Saturday, December 6, 2008

She's The Kind of Girl — Gene Clark (1970)

Official history shows the original lineup of the Byrds stayed together long enough to record two classic 1965 albums before reassembling eight years later for a largely uninspired, one-off reunion disc. Case closed. That's all she wrote.

Well, not quite. In May 1970, Gene Clark — the Byrds' best songwriter and first original member to fly the coop — convinced all four of his former bandmates to perform on She's the Kind of Girl, his first new solo single following the dissolution of his country-rock duo Dillard and Clark. (Two months later, the five original Byrds would record the single's B-side, One in a Hundred.)

Clark's powers of persuasion were not strong enough to get these warring factions together in one studio and one time — nevertheless, once the sessions were complete, the world had two more Clark compositions featuring Roger McGuinn on ringing 12-string guitar, David Crosby on harmony vocals, Chris Hillman on bass and Michael Clarke on drums. And just like the old days, the producer is Jim Dickson, who helmed the group's pre-Columbia recordings (later released on Preflyte). The only other musician on the track is L.A. jazzman Bud Shank, whose flute solo is a defining element on what is otherwise a great, lost Byrds single. She's the Kind of Girl could have fit snugly on either the Mr. Tambourine Man or Turn! Turn! Turn! albums, and it's certainly better than almost everything on that surprisingly lifeless, self-titled reunion disc. The fact it hasn't been included on either of the two Byrds box sets verges on criminal.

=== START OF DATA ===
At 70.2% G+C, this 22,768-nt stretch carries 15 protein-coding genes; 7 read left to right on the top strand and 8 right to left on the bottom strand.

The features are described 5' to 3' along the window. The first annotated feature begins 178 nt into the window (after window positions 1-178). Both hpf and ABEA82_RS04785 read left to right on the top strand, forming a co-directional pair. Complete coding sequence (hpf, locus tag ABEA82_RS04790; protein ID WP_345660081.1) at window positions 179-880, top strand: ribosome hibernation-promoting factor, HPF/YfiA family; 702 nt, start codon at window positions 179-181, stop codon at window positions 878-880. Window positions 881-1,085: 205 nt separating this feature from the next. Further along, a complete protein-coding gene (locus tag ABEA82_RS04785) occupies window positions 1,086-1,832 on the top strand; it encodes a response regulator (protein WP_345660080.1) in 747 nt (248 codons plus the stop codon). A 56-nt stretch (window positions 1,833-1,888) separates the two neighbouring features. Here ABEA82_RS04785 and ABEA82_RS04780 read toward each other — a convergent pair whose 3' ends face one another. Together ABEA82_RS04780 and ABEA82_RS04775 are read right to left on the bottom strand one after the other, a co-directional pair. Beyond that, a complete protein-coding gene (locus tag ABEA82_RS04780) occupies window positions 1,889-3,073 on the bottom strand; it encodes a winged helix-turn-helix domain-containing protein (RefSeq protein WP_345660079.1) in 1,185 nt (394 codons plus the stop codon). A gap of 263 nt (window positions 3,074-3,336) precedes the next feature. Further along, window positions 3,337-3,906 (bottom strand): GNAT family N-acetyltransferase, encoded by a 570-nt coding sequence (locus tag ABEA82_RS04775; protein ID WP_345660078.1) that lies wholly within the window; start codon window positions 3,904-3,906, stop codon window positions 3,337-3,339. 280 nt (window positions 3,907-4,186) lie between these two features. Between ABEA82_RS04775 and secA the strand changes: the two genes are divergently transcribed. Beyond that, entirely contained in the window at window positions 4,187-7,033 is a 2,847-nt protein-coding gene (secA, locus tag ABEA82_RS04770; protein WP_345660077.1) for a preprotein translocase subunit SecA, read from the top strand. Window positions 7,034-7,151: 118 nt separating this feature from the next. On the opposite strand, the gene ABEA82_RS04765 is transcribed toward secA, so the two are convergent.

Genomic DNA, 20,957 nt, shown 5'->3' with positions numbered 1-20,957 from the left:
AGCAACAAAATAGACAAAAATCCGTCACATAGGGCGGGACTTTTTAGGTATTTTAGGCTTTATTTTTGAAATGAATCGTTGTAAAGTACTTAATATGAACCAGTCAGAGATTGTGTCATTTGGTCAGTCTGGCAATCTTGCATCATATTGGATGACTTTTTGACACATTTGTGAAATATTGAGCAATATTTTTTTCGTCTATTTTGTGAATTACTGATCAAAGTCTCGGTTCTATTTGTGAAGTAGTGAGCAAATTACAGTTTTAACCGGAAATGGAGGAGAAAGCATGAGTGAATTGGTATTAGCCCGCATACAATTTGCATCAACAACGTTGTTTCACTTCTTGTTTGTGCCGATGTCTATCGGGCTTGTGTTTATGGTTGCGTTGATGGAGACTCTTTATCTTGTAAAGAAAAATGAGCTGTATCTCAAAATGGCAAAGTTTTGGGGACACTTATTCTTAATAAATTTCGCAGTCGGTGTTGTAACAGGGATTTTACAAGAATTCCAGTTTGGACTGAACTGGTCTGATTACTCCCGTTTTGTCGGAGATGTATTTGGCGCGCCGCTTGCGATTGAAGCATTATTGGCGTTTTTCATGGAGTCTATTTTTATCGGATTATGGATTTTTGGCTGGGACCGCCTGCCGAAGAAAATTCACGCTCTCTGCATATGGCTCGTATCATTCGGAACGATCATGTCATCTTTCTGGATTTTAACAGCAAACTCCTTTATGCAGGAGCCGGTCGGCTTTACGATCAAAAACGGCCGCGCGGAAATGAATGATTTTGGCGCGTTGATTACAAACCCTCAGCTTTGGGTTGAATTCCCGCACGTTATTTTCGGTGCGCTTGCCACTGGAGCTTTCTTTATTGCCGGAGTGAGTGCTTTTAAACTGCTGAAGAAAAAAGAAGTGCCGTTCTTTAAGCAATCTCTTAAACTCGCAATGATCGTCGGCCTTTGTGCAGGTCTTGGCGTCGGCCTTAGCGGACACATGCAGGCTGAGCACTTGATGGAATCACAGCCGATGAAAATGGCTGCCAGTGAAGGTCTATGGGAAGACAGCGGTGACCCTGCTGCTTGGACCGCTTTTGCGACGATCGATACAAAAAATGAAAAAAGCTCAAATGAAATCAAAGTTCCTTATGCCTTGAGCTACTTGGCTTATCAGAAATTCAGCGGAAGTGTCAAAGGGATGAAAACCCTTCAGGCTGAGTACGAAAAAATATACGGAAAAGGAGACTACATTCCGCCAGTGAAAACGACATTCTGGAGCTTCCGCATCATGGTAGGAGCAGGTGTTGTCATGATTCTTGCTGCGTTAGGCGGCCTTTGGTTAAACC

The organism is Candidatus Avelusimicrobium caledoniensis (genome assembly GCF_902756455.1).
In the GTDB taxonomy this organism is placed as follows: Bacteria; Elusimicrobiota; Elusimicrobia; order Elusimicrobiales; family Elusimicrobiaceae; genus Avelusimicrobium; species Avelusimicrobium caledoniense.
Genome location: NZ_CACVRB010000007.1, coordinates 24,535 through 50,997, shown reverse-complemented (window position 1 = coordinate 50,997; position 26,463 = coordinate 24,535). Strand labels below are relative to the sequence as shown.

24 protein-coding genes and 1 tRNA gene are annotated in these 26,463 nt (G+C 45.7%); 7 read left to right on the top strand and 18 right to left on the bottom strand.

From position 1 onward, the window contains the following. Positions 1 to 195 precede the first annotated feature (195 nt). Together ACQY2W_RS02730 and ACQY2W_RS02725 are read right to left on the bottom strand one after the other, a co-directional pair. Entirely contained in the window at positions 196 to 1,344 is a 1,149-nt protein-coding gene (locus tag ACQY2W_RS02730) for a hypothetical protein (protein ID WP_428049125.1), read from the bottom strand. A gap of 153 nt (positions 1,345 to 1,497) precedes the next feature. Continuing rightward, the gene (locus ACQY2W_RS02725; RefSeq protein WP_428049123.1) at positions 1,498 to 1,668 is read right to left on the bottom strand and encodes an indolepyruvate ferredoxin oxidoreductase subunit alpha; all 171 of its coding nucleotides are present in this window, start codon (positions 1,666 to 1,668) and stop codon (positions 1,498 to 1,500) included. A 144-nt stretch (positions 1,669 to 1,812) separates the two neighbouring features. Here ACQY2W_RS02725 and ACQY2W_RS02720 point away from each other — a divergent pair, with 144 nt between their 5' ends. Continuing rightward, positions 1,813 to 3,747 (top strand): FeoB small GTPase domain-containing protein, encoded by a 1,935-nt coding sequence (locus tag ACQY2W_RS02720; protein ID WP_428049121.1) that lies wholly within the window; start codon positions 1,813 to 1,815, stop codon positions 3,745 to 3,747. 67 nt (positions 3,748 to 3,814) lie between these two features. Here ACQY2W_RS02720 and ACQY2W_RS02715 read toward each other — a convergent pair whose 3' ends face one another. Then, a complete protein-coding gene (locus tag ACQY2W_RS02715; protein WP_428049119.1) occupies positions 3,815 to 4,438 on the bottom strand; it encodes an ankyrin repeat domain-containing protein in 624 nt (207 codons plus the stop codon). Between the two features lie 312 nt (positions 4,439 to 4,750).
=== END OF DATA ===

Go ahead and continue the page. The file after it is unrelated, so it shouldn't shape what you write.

Perhaps Clark's label, A&M, didn't like this sadly beautiful ballad, or didn't recognize the value of a virtual Byrds reunion, but She's the Kind of Girl/One in a Hundred was never given a proper release at the time. Both tracks were eventually released on Roadmaster, a 1972 Dutch compilation of Clark off-cuts.

She's The Kind of Girl (link expired)

Undeterred by the aborted single, his next two solo albums, 1971's Gene Clark (aka White Light) and 1974's No Other, were both singer-songwriter classics (but, tragically, only recognized as such following his death in 1991). From the latter, here's the former Byrd performing Silver Raven:



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